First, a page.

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re: "Megapnosaurus" says farewell...



We actually considered that name (Megaloapnoosaurus), but in its latinized
form it is not euphonious and would add 2 unneeded and unwelcome
syllables. We we went with the MEGA, as given as an alternative to MEGALO
for a combining form in Borror 1960, and dropped the double combining
vowel because of the change in syllabification it would engender in
Americanized Pseudolatin pronunciation, i.e. for euphony in the Latinized
form. 

Although it would properly be ap-new-saur-us, which is kind of nice, we
know it would come out ap-no-oh-saur-us -- Yuck.  You see, we were trying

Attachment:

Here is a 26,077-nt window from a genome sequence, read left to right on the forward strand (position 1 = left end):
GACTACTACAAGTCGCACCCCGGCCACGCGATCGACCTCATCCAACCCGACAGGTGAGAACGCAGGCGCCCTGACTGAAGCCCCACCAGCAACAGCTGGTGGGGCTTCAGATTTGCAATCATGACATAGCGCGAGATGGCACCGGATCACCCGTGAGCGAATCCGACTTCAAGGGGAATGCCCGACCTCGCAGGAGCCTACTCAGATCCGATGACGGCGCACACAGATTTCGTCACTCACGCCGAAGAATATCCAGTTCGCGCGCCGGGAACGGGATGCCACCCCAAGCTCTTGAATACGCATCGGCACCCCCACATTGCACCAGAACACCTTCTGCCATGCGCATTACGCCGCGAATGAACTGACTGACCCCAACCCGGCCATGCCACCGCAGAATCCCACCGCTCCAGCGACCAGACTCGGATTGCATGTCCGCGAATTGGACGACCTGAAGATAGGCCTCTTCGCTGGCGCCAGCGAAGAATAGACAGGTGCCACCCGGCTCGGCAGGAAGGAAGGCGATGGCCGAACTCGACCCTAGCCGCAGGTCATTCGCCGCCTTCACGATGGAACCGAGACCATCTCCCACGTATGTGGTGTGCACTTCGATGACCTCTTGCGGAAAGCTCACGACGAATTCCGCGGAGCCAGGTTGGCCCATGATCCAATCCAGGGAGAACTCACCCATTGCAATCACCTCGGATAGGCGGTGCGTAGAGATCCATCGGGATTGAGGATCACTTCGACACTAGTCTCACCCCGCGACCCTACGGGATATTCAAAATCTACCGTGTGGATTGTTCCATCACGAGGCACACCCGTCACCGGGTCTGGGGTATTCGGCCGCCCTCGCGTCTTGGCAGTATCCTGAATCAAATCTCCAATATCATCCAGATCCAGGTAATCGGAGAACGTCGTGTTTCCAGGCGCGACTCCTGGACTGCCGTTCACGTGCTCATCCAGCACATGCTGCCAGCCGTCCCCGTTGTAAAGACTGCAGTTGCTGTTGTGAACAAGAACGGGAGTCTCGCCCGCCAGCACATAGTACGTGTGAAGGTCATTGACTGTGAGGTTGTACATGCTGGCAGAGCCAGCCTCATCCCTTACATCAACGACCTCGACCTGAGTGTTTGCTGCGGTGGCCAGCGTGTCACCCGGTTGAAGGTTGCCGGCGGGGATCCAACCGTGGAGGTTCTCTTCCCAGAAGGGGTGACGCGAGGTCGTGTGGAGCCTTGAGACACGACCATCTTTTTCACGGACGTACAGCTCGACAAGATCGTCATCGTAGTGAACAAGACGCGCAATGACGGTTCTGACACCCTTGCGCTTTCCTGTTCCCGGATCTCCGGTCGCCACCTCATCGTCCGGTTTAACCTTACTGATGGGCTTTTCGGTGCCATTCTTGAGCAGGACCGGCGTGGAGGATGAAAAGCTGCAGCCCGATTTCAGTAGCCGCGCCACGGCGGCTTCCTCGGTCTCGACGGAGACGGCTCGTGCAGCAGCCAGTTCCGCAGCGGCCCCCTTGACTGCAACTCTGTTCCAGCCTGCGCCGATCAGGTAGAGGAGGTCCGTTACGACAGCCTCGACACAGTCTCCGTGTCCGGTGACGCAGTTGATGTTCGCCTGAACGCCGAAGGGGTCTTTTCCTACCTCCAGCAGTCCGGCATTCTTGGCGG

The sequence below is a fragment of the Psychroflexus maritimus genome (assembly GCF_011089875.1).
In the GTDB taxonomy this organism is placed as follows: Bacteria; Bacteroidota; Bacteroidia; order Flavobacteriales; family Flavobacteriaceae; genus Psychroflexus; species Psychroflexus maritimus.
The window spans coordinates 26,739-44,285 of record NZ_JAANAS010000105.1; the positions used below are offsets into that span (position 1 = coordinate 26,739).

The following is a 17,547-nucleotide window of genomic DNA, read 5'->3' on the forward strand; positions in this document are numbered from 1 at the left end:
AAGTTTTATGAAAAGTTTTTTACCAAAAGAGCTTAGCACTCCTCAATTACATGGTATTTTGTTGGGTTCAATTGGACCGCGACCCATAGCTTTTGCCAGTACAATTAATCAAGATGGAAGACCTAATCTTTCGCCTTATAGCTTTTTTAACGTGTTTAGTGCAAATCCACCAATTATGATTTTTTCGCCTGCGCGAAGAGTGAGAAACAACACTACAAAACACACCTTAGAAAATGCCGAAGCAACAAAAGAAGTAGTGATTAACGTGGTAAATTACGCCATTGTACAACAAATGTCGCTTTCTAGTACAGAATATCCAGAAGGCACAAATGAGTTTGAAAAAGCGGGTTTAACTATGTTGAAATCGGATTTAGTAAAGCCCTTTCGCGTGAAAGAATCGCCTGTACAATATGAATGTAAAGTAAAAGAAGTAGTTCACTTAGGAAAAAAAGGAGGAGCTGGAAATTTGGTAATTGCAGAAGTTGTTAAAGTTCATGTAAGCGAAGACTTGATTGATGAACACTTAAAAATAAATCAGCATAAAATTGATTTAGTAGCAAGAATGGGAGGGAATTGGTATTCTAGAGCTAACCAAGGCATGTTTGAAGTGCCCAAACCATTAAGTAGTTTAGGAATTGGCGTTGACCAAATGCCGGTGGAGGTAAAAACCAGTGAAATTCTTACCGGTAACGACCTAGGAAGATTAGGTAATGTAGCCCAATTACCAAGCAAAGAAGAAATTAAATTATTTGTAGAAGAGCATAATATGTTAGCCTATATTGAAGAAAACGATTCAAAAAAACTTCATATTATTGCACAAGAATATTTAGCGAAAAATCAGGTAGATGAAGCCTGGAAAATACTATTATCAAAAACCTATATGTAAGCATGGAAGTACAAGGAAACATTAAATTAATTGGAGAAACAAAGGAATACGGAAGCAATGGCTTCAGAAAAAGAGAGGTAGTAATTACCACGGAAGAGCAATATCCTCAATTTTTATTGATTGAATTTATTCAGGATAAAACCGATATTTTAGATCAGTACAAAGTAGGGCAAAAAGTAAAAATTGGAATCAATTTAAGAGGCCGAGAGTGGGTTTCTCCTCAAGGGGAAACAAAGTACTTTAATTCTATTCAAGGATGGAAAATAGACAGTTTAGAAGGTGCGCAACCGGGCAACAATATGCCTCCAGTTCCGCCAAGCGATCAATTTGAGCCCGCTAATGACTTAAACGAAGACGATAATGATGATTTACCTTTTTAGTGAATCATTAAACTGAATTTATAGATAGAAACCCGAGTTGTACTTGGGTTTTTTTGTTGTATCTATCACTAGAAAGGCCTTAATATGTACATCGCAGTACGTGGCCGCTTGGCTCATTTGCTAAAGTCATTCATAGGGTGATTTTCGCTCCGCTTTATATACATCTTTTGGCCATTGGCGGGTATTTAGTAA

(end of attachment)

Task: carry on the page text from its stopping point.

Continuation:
to find a name that would be good to actually use.  

Mike

On Sun, 3 Feb 2002 NJPharris@aol.com wrote:

> In a message dated Sun, 3 Feb 2002  5:57:00 PM Eastern Standard Time, Michael 
> Ivie <mivie@gemini.oscs.montana.edu> writes:
> 
> > your petty name would not be valid anyway. Further, if it
> > were, it would be too bad you don't know something about languages so at
> > least you could derive it properly (recommendation 11A of ICZN), as we
> > did, 
> 
> Well, you almost did.  The stem of _megas_ is _megal-_, and the Greek
word for 'lifeless, dead' (literally 'breathless, unbreathing') is
_apnoos_, not _apnos_.  Thus, "megalapnoosaurus" would be more correctly 
derived than _Megapnosaurus_.
> 
> --Nick P.
> 
>